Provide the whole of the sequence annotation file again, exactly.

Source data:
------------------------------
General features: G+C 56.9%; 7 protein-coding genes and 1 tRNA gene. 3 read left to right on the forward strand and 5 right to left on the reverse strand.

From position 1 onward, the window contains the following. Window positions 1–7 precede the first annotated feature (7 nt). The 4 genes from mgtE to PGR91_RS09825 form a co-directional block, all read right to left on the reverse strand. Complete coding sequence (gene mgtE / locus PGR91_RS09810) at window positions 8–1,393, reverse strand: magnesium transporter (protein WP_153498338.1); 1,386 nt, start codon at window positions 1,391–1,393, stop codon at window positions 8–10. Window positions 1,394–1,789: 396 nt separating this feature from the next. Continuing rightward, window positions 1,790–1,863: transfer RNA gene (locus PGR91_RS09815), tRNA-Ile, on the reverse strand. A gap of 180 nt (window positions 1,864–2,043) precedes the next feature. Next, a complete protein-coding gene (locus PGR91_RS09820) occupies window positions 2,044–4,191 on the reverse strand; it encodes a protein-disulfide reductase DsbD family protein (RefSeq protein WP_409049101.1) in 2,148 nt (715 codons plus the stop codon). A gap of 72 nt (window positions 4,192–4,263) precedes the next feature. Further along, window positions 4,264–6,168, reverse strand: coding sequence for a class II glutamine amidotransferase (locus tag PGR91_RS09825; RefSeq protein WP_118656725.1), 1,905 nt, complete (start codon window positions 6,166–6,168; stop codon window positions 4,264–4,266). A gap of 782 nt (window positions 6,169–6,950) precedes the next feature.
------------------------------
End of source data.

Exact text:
General features: G+C 56.9%; 7 protein-coding genes and 1 tRNA gene. 3 read left to right on the forward strand and 5 right to left on the reverse strand.

From position 1 onward, the window contains the following. Window positions 1–7 precede the first annotated feature (7 nt). The 4 genes from mgtE to PGR91_RS09825 form a co-directional block, all read right to left on the reverse strand. Complete coding sequence (gene mgtE / locus PGR91_RS09810) at window positions 8–1,393, reverse strand: magnesium transporter (protein WP_153498338.1); 1,386 nt, start codon at window positions 1,391–1,393, stop codon at window positions 8–10. Window positions 1,394–1,789: 396 nt separating this feature from the next. Continuing rightward, window positions 1,790–1,863: transfer RNA gene (locus PGR91_RS09815), tRNA-Ile, on the reverse strand. A gap of 180 nt (window positions 1,864–2,043) precedes the next feature. Next, a complete protein-coding gene (locus PGR91_RS09820) occupies window positions 2,044–4,191 on the reverse strand; it encodes a protein-disulfide reductase DsbD family protein (RefSeq protein WP_409049101.1) in 2,148 nt (715 codons plus the stop codon). A gap of 72 nt (window positions 4,192–4,263) precedes the next feature. Further along, window positions 4,264–6,168, reverse strand: coding sequence for a class II glutamine amidotransferase (locus tag PGR91_RS09825; RefSeq protein WP_118656725.1), 1,905 nt, complete (start codon window positions 6,166–6,168; stop codon window positions 4,264–4,266). A gap of 782 nt (window positions 6,169–6,950) precedes the next feature.